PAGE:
is a shrub-like tree that grows in the dry hills of the Indian subcontinent. It is the source of a resin called salai guggal, which has been used for thousands of years in Ayurvedic medicine, the traditional medicine of the region. It is very similar to a resin from a related tree,
which is also known as frankincense. Both substances have been used historically for arthritis.
Recent research has identified boswellic acids as the likely active ingredients in boswellia. In animal studies, boswellic acids have shown anti-inflammatory effects, but their mechanism of action seems to be quite different from that of standard anti-inflammatory medications.
An issue of
that was devoted to boswellia briefly reviewed previously unpublished studies on the herb.
A pair of placebo-controlled trials involving a total of 81 people with rheumatoid arthritis found significant reductions in swelling and pain over the course of 3 months. Furthermore, a comparative study of 60 participants over 6 months found the boswellia extract relieved symptoms about as well as oral gold therapy. However, keep in mind that while gold shots can induce remission in rheumatoid arthritis, we have no evidence that boswellia can do the same.
Another double-blind study found no difference between boswellia and placebo.
The bottom line is that we need more research to know for sure whether boswellia is an effective treatment for rheumatoid arthritis.
For more information, including dosage and safety issues, see the full
Other Herbs and Supplements
is best known as a proposed treatment for osteoarthritis. However, it might be helpful for RA as well. A double-blind, placebo-controlled study of 51 people with RA found that glucosamine at a dose of 1,500 mg daily significantly improved symptoms.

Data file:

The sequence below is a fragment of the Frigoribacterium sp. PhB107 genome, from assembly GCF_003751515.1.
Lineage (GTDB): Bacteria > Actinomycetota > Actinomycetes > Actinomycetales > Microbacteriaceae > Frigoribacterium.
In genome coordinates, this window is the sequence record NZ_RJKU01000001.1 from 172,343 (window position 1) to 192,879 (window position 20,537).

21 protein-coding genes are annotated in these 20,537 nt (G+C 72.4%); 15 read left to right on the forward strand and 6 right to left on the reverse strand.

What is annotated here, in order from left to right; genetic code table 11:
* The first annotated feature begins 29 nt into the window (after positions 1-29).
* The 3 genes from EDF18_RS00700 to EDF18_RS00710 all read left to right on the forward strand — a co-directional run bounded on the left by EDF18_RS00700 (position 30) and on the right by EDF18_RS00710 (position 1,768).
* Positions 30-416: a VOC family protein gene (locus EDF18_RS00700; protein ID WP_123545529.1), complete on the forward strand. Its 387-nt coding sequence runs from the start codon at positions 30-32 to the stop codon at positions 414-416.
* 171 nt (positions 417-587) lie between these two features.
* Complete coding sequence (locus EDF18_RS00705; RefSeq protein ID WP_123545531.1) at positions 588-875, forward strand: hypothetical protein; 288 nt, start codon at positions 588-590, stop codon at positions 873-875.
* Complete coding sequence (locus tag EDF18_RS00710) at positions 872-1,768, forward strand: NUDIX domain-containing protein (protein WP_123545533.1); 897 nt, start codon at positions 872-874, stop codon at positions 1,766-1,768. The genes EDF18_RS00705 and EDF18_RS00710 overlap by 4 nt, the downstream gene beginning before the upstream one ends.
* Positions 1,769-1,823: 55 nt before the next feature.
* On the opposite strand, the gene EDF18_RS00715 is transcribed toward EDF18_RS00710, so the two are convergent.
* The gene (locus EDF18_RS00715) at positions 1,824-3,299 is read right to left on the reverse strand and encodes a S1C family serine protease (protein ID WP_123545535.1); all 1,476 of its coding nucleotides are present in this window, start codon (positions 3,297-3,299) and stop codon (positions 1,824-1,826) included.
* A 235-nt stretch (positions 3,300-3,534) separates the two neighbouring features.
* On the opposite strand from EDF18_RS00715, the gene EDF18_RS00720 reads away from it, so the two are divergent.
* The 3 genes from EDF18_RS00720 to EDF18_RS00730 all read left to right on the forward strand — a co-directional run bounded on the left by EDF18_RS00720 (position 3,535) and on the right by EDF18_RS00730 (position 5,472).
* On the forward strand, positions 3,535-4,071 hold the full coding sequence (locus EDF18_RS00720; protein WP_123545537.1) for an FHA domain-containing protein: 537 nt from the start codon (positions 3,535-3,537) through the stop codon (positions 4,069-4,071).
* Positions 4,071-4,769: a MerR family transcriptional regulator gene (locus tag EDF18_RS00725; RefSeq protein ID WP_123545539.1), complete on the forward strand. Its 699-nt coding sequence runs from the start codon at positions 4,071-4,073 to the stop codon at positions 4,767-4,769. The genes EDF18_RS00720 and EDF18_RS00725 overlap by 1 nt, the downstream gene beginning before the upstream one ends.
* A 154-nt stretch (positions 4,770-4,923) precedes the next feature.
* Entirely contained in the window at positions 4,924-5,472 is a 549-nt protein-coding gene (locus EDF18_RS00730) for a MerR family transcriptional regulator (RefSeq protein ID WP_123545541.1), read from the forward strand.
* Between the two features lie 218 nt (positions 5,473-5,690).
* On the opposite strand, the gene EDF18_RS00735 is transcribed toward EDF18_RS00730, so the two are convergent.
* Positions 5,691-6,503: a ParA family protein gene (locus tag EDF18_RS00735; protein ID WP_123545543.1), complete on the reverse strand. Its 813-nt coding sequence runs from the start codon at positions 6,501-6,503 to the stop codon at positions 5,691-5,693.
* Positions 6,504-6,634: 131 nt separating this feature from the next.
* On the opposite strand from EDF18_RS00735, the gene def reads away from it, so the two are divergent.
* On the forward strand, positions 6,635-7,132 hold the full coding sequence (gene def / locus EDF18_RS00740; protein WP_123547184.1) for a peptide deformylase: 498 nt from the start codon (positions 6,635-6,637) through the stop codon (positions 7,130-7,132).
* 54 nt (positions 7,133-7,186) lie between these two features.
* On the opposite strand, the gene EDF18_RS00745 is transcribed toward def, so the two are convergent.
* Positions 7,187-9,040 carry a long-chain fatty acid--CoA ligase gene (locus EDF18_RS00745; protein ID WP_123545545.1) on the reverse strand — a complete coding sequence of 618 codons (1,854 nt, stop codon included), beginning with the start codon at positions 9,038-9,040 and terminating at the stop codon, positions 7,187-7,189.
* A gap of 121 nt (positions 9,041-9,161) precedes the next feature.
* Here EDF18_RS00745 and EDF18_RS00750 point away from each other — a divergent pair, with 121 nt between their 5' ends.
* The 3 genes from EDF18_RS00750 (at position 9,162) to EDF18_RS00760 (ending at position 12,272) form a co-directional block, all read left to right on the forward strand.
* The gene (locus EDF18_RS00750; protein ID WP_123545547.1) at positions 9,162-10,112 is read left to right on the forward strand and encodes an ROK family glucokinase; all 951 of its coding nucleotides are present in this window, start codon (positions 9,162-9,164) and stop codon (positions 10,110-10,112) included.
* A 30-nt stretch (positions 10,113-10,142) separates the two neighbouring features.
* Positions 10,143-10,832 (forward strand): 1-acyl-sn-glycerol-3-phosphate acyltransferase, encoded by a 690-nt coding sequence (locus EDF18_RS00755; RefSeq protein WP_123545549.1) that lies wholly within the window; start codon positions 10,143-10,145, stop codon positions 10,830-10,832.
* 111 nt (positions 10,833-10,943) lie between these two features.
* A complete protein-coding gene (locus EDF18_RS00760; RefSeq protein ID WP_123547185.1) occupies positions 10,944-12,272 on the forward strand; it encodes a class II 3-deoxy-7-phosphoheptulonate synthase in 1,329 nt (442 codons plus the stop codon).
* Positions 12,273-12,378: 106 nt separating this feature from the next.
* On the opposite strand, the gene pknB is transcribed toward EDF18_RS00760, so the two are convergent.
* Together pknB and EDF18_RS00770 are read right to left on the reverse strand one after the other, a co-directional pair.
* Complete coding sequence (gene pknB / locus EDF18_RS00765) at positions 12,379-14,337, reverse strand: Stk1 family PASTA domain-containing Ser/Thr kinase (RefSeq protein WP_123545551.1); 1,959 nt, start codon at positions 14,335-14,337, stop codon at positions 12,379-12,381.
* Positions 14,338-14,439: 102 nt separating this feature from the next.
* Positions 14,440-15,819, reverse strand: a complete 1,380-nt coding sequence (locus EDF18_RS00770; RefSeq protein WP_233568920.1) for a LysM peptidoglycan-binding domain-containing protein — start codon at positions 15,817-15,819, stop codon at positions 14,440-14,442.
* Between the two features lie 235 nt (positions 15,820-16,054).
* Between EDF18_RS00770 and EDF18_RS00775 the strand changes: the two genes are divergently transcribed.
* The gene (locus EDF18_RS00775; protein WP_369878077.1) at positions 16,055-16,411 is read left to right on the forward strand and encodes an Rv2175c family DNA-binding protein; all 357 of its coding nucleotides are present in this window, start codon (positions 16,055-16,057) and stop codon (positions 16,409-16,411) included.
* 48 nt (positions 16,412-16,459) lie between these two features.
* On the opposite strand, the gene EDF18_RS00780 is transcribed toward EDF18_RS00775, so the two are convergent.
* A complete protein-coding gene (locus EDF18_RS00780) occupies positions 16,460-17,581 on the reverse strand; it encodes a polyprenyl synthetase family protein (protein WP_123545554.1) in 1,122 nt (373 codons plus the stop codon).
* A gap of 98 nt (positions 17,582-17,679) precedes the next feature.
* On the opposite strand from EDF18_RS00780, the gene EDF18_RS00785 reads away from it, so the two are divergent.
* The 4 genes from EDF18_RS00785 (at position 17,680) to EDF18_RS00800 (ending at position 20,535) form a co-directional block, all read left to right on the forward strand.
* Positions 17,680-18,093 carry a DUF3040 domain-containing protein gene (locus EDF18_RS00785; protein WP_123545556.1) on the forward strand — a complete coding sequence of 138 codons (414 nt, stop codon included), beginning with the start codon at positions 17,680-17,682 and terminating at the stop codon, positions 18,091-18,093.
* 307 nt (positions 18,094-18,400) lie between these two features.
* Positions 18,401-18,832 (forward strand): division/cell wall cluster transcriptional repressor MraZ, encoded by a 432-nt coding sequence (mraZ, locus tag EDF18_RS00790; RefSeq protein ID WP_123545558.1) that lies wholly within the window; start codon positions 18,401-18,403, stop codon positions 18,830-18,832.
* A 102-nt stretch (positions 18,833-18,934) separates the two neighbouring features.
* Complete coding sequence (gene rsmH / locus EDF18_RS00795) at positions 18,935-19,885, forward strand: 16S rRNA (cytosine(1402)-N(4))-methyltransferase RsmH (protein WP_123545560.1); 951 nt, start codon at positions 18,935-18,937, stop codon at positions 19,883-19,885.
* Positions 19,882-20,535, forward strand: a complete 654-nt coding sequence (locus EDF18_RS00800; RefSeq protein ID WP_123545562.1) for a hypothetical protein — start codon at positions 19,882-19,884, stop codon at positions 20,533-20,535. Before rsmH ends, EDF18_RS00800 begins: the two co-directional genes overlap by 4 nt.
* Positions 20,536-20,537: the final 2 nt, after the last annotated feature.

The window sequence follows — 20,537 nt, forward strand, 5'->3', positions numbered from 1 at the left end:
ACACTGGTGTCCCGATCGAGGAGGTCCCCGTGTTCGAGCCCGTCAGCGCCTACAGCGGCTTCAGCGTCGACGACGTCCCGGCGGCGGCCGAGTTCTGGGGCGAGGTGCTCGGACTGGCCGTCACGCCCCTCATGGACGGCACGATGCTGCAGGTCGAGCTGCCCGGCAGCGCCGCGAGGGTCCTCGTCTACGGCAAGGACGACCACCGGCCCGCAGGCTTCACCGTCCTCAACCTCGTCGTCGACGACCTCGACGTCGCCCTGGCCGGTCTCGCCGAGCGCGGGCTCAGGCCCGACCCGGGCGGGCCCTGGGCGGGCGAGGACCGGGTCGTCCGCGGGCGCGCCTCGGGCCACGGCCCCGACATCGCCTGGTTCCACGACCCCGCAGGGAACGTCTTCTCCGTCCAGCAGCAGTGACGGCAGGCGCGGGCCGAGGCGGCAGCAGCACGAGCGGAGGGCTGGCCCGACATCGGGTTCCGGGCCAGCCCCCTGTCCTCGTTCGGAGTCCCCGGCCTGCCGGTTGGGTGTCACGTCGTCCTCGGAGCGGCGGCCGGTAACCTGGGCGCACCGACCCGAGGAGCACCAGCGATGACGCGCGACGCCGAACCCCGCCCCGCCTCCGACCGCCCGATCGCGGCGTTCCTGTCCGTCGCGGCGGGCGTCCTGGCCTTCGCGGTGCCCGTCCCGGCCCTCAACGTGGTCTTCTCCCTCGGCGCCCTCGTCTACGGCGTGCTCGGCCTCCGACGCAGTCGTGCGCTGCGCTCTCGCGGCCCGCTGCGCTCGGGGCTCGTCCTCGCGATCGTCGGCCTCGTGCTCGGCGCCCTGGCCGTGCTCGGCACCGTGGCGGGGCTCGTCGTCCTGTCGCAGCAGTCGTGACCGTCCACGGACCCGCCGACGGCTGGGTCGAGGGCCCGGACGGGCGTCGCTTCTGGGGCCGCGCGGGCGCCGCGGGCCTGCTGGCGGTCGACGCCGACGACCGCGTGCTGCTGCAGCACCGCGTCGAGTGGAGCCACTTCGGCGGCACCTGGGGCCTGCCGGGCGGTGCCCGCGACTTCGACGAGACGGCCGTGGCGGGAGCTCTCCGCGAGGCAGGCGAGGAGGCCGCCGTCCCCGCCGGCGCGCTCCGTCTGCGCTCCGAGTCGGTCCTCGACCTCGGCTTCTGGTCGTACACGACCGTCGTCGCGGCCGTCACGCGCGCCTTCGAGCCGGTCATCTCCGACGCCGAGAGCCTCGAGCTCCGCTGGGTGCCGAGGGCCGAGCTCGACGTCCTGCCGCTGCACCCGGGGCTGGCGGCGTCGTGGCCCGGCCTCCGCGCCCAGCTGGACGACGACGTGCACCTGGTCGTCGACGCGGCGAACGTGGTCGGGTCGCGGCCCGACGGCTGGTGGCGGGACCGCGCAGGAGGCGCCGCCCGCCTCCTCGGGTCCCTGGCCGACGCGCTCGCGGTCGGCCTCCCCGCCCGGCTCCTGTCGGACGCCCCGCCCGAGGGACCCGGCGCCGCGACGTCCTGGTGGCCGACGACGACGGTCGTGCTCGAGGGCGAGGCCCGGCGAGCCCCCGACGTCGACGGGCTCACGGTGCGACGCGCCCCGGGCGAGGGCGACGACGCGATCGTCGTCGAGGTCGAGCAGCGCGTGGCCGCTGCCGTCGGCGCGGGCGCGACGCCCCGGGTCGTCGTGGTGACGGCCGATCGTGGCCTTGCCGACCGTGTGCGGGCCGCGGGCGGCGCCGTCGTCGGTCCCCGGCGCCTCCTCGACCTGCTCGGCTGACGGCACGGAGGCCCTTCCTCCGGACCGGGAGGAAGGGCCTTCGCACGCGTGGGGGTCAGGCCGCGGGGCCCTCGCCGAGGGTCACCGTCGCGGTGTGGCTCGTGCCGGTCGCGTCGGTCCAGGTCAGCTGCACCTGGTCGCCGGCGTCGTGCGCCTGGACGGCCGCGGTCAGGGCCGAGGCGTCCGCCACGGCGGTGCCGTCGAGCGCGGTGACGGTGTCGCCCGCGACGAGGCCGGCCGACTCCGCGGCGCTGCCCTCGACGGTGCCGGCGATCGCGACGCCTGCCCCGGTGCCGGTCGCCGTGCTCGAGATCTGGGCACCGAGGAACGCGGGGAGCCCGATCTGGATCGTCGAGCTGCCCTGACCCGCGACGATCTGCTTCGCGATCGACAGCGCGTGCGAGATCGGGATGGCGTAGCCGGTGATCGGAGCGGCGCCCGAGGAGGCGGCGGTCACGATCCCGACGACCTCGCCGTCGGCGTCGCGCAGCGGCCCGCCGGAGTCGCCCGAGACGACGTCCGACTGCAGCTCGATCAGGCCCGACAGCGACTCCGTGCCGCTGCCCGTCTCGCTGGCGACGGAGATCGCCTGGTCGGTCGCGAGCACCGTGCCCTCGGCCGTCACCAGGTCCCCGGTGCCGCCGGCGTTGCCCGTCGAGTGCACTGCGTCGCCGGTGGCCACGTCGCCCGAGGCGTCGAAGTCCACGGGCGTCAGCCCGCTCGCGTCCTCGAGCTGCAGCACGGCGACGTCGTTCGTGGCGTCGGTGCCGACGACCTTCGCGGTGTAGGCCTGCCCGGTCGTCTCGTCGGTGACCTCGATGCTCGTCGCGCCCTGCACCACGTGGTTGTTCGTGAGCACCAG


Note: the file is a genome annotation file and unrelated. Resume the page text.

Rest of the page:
It did not, however, alter measures of inflammation as determined through blood tests.
Some evidence, including small double-blind trials, additionally support the use of the following herbs and supplements for the treatment of rheumatoid arthritis:
is believed to be unsafe for pregnant or nursing women, and may present risks in other groups as well.
Highly preliminary evidence suggests potential benefits with the following herbs and supplements:
methyl sulfonyl methane (MSM)
and a mixture of poplar, ash, and
may reduce pain in rheumatoid arthritis, but it does not seem to reduce inflammation.
Some evidence suggests that adding vitamin E, or vitamin E plus other antioxidants, to standard rheumatoid arthritis therapy might improve results.
However, an extremely large randomized trial involving over 39,000 women found that taking 600 IU of vitamin E every other day did not reduce the risk of rheumatoid arthritis.
Individuals taking the drug
for treatment of rheumatoid arthritis may benefit by taking
supplements. Folate appears to reduce methotrexate side effects, including mouth sores, nausea, and liver inflammation.
In addition, folate supplements may help reverse a more subtle methotrexate side-effect: a rise in blood levels of
Elevated levels of homocysteine are thought to increase risk of heart-disease.
The following treatments are also sometimes proposed as effective for rheumatoid arthritis, but there is as yet little to no scientific evidence for or against their use:
, sea cucumber, and
Current evidence regarding
green lipped mussel
for rheumatoid arthritis is more negative than positive.
One study failed to find
at a dose of 50 mg daily helpful for rheumatoid arthritis, despite a general B6 deficiency seen in people with this condition.
supplements have been evaluated as a treatment for rheumatoid arthritis, but overall the study results have not been encouraging.
Other treatments that have as yet generally failed to prove effective in small double-blind trials include
Ayurvedic herbal mixture
containing extracts of
Two studies commonly cited as evidence that turmeric alone is useful for rheumatoid arthritis actually fail to provide any meaningful supporting evidence.
A 6-month, double-blind, placebo-controlled study of 168 people with rheumatoid arthritis failed to find that elk velvet antler enhanced the effectiveness of conventional treatment for
Other Alternative Therapies
(pure vegetarian) diet might help mild rheumatoid arthritis, although the supporting evidence is weak.
Identifying and avoiding
has also been tried,
but one controlled trial found no clear evidence of benefit with a low saturated fat, hypoallergenic diet.
Balneotherapy (hot baths)
have shown a bit of promise for rheumatoid arthritis.
Two separate groups of researchers conducting detailed reviews of 8 randomized controlled trials found some beneficial effects of
for rheumatoid arthritis, but were unconvinced that it was more beneficial than sham acupuncture or other standard treatments.
has also been evaluated for rheumatoid arthritis with no consistent evidence of beneficial effect.